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Early history

Persian prince Siyavush, who built a citadel here shortly after marrying the daughter of Afrosiab in Samarkand, is the traditional founder of Bukhara, but its growth has for centuries depended largely upon its strategic location on the crossroads to Merv, Gurganj, Herat, Kabul and Samarkand.

The early town was taken by the Persian Achaemenids in the sixth century BC, by Alexander the Great in 329 BC and by the empires of the Hephalite and the Kushan. In Sogdian times the town was known as Numijent and later renamed after the Sanskrit word for monastery, vikhara. A major city in the Sogdian confederation, it remained a younger brother to the thriving merchant towns of Paikend, Romitan and Varakhsha (home to the ruling dynasty of Bukhar Khudats), until the storm of Islam arose.


After the fall of Merv (641) and Paikend (672), Bukhara managed to keep the Arab fighting machine at bay with an annual tribute. Relations grew strained when 80 Bukharan hostages were abducted to Medina, only to rebel en route and commit mass suicide. But Bukhara was left largely unmolested until the fire-worshipping city was taken by Qutaiba in 709 in the first leg of his jihad against the lands beyond the Oxus. Three times the city was taken and three times the city rebelled, but ruling Queen Khatum finally fled the city, leaving behind a slipper worth 200,000 dihrem, and the city was taken.

The Arabs were assiduous in their Islamification of the town. Whole districts of the city's population were evicted to make room for Arab troops and an Arab soldier was posted in every household. Non-Arabs were conscripted into the ruling elite and Qutaiba offered two dihrem as an incentive to attend the makeshift Friday mosque. Islam flourished, grafted onto existing beliefs.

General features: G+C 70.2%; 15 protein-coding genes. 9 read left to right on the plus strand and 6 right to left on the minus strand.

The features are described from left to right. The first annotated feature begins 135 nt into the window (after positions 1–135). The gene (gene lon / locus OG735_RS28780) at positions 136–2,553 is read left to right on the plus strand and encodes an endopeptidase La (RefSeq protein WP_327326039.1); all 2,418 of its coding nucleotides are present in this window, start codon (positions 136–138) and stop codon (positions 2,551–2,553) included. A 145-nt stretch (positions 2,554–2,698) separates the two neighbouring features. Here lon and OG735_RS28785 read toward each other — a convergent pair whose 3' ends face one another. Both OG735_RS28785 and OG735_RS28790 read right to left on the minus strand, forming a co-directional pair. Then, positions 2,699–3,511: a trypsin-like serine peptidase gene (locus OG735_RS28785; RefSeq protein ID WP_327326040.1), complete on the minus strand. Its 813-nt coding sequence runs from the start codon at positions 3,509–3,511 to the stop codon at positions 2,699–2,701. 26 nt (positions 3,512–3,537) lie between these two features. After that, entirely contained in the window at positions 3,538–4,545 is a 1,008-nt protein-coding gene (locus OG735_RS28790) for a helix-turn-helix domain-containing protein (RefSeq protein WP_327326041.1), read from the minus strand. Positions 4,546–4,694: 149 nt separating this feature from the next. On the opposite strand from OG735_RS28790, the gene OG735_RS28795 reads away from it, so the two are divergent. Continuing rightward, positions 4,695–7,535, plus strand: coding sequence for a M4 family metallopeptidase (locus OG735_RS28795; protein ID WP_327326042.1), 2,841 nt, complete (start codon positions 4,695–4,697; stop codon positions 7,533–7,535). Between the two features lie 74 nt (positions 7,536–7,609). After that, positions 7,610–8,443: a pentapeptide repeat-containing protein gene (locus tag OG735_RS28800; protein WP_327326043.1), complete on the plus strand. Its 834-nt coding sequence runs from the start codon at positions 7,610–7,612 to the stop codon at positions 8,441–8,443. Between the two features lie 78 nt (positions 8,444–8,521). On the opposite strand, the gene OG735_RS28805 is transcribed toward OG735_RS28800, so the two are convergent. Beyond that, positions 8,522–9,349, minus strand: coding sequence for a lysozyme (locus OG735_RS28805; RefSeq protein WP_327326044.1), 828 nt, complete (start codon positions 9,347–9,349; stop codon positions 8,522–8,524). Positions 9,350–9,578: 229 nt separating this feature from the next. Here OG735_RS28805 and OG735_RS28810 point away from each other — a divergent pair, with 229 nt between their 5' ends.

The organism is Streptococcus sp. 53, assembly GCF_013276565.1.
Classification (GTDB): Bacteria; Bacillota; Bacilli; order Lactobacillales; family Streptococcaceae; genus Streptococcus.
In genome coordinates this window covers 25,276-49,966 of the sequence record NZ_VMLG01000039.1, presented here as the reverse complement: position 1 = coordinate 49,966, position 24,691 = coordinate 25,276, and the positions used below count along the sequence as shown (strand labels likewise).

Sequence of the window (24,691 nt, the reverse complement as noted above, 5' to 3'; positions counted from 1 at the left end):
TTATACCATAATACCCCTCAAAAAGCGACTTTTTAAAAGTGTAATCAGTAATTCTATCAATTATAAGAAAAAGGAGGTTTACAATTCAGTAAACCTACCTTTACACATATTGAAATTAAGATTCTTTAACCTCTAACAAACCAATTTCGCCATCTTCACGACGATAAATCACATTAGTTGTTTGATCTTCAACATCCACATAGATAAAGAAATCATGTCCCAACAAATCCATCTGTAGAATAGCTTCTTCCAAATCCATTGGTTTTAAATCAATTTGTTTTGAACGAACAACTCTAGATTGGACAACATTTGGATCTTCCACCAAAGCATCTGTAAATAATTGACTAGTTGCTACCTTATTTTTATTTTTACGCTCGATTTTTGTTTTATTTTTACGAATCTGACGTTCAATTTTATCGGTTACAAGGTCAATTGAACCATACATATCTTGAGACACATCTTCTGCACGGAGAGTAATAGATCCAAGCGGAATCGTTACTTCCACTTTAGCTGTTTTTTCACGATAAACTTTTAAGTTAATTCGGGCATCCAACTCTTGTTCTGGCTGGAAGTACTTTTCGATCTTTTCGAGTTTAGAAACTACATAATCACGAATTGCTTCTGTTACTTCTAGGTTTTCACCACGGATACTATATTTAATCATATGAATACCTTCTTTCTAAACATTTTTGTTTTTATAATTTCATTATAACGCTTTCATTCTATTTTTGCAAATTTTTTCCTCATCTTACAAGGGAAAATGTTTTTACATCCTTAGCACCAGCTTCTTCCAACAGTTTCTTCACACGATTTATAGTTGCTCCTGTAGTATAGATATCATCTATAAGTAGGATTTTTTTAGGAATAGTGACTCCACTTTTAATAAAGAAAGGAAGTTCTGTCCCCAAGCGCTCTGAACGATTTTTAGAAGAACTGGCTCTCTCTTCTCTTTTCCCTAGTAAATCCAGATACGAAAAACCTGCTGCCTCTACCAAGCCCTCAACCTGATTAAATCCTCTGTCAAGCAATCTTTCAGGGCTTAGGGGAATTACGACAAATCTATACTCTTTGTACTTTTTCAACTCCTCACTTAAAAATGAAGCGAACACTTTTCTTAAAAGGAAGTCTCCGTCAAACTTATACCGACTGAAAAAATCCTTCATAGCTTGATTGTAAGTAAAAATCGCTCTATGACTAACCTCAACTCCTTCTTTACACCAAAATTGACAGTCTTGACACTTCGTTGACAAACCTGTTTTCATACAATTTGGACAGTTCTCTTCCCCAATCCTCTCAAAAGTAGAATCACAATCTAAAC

Revolts persisted whenever the Arabs turned their backs and terrible punitive campaigns were regularly unleashed, but the roots of Islam took hold and the essence of the city was transformed.


By the late ninth century internal dissent in the heart of the Ummayad Arab empire had translated into a weakening of power on its fringes. The local Iranian governors broke with the caliphate and, after a fratricidal struggle between Bukhara and Samarkand, Ismael ibn Ahmed founded the Samanid dynasty and ushered in a golden age whose commercial and cultural vitality soon attracted the finest intellectuals of the time. Ismael and his dynasty ruled as ideal Muslim rulers, offering patronage to the most talented men of letters in the land. Ibn-Sina, al-Beruni, the historian Narshaki and poet Rudaki all served to turn Bukhara into the centre of a Persian renaissance and of Islamic science. Persian poetry fused with court Arabic as Bukhara's library expanded to become the most famous in the Islamic world. Irrigation networks were expanded and rapid urbanization swelled the population to over 300,000, larger indeed than the soviet city. Bukhara became "embellished with the rarest of high attainments ... the meeting place of the highest intellectuals of the age, the horizon of the literary stars of the world".

By the 11th century the urban Persian yielded to the nomadic Turkmen. In 999 the Samanids fell to the Karakhanids, the Karakhitai in 1141 and Khorezmshah in 1206. The Chashma Ayub, Kalon Minaret and Namazgokh Mosque were all added to the city, but in general it was a period of decline and uncertainty.